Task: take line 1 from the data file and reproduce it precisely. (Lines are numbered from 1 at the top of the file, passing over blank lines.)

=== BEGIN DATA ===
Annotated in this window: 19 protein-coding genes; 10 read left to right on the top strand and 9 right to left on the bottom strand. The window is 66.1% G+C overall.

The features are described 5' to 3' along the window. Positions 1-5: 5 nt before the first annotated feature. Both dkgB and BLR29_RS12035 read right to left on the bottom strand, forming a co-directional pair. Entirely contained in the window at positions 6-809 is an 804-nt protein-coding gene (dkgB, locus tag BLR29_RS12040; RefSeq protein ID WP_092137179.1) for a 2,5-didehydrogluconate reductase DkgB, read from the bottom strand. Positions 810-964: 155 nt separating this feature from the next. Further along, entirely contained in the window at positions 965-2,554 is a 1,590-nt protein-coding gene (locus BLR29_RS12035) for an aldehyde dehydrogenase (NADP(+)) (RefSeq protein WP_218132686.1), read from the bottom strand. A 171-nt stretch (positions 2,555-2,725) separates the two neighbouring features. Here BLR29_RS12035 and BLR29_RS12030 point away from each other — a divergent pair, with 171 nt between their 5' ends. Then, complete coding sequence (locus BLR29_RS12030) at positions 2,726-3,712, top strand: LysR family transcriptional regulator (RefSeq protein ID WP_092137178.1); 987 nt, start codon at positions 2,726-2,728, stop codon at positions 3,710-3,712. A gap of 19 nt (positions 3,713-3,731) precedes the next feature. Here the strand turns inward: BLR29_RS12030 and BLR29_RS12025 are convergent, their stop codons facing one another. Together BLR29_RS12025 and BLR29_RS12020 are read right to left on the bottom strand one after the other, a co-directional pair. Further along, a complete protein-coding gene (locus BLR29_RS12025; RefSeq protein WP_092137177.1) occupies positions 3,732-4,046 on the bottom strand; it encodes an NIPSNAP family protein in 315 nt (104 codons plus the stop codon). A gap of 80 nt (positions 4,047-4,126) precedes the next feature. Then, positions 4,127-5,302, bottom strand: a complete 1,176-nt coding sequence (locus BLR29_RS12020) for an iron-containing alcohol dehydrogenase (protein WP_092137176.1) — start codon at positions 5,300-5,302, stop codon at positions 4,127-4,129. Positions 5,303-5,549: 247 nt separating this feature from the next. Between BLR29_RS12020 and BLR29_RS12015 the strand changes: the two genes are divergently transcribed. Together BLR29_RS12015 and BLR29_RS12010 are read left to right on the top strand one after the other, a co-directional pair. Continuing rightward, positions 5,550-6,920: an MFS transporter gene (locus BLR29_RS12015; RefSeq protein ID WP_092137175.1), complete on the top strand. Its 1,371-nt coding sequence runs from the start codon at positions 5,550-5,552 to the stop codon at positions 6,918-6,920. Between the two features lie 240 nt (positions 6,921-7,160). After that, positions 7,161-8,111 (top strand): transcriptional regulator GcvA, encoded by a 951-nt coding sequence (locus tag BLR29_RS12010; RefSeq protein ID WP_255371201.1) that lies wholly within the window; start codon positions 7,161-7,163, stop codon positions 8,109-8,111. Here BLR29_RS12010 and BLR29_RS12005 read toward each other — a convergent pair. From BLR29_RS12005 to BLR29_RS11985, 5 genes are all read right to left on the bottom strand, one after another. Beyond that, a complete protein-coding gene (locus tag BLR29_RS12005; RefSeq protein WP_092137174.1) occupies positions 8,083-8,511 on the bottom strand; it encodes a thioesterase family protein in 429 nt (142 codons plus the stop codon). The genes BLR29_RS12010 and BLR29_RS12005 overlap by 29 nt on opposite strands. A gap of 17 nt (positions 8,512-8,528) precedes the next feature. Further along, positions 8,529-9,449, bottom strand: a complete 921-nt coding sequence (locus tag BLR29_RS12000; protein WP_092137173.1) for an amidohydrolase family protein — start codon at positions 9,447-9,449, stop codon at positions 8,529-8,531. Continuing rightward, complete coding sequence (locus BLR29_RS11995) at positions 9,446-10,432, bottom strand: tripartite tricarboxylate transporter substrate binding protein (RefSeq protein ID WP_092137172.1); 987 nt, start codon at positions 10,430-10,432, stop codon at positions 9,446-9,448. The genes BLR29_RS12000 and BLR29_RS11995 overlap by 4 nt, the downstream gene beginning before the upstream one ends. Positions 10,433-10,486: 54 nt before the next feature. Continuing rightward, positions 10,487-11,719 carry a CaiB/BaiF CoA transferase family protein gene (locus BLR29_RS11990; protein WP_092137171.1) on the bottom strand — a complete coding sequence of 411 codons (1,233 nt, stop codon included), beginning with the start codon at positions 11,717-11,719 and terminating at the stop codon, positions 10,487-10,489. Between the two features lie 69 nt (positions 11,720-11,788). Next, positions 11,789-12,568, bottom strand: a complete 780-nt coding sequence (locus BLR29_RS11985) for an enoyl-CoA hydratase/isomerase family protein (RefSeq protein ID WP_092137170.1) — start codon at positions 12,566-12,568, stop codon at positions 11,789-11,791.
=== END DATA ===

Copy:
Annotated in this window: 19 protein-coding genes; 10 read left to right on the top strand and 9 right to left on the bottom strand. The window is 66.1% G+C overall.